Alexei Tabalov, a lawyer who heads up the Conscript’s School legal aid group, told The Associated Press this week how a large number of Russian troops are actively looking for ways to leave the military and stop fighting in Ukraine.
“We’re seeing a huge outflow of people who want to leave the war zone – those who have been serving for a long time and those who have signed a contract just recently,” Tabalov said.
It comes after the Pentagon this week confirmed that as many as 80,000 Russian troops have been wounded or killed on the battlefield, and as private military contractor PMC Wagner actively recruits prisoners to help replenish Russia’s dwindling number of troops on the battlefield.
Tabalov also told the press how it appears as though “everyone who can is ready to run away” and that the Russian Ministry of Defense is “digging deep to find those it can persuade to serve.”
Not only is the Kremlin relying on the support of private military contractors, but regional administrations are also reportedly forming “volunteer battalions” that are regularly promoted on state television, with volunteers being promised salaries that range between $2,150 and $5,500 per month.
This month, the Kremlin’s recruitment drive – which the Russian government denies exists – saw more than two dozen regions form 40 volunteer units made up of thousands of residents willing to assist the Russian military in Ukraine. The Russian government is also reportedly reducing its training requirements and offering large sign-up bonuses to men ready to fight.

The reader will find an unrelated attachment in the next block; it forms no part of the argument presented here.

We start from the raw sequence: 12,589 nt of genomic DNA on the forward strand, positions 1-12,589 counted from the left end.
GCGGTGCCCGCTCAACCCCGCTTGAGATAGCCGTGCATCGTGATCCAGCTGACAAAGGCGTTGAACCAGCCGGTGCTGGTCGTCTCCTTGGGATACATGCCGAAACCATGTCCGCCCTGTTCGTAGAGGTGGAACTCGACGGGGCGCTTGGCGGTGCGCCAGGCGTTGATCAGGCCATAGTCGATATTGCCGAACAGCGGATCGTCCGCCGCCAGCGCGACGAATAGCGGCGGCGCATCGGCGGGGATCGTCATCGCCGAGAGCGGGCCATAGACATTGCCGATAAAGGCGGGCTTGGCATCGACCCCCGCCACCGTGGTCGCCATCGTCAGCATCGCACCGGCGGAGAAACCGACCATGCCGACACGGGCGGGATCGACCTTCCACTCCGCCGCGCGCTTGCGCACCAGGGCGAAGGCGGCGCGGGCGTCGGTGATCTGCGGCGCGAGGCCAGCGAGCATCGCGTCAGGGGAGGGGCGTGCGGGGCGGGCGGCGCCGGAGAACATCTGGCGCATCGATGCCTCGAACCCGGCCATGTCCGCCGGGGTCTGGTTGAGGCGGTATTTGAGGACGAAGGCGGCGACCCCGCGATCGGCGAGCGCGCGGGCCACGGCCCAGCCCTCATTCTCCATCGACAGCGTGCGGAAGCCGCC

Supply Lines Could Pose Next Challenge
As Russia struggles to find enough troops to ramp up operations in eastern and southern Ukraine, Kyiv has warned that the Ukrainian military is capable of attacking almost all of Moscow’s supply lines in occupied territory. Ukrainian officials revealed that a Russian ammunition depot close to the Antonivskiy bridge in occupied Kherson was struck by missiles on Friday, killing 11 Russian troops.
Natalia Humeniuk, a representative of the Ukrainian southern military command, revealed how almost all of Russia’s supply routes were now under “supply control,” meaning that Ukraine is capable of striking those locations using Western-supplied rocket systems.
“Our forces are controlling the situation in the south, despite the enemy trying to bring in reserves even though almost all their transport and logistical arteries have been hit or are under our fire control,” Humeniuk said on national television.
Jack Buckby is a British author, counter-extremism researcher, and journalist based in New York. Reporting on the U.K., Europe, and the U.S., he works to analyze and understand left-wing and right-wing radicalization, and reports on Western governments’ approaches to the pressing issues of today. His books and research papers explore these themes and propose pragmatic solutions to our increasingly polarized society.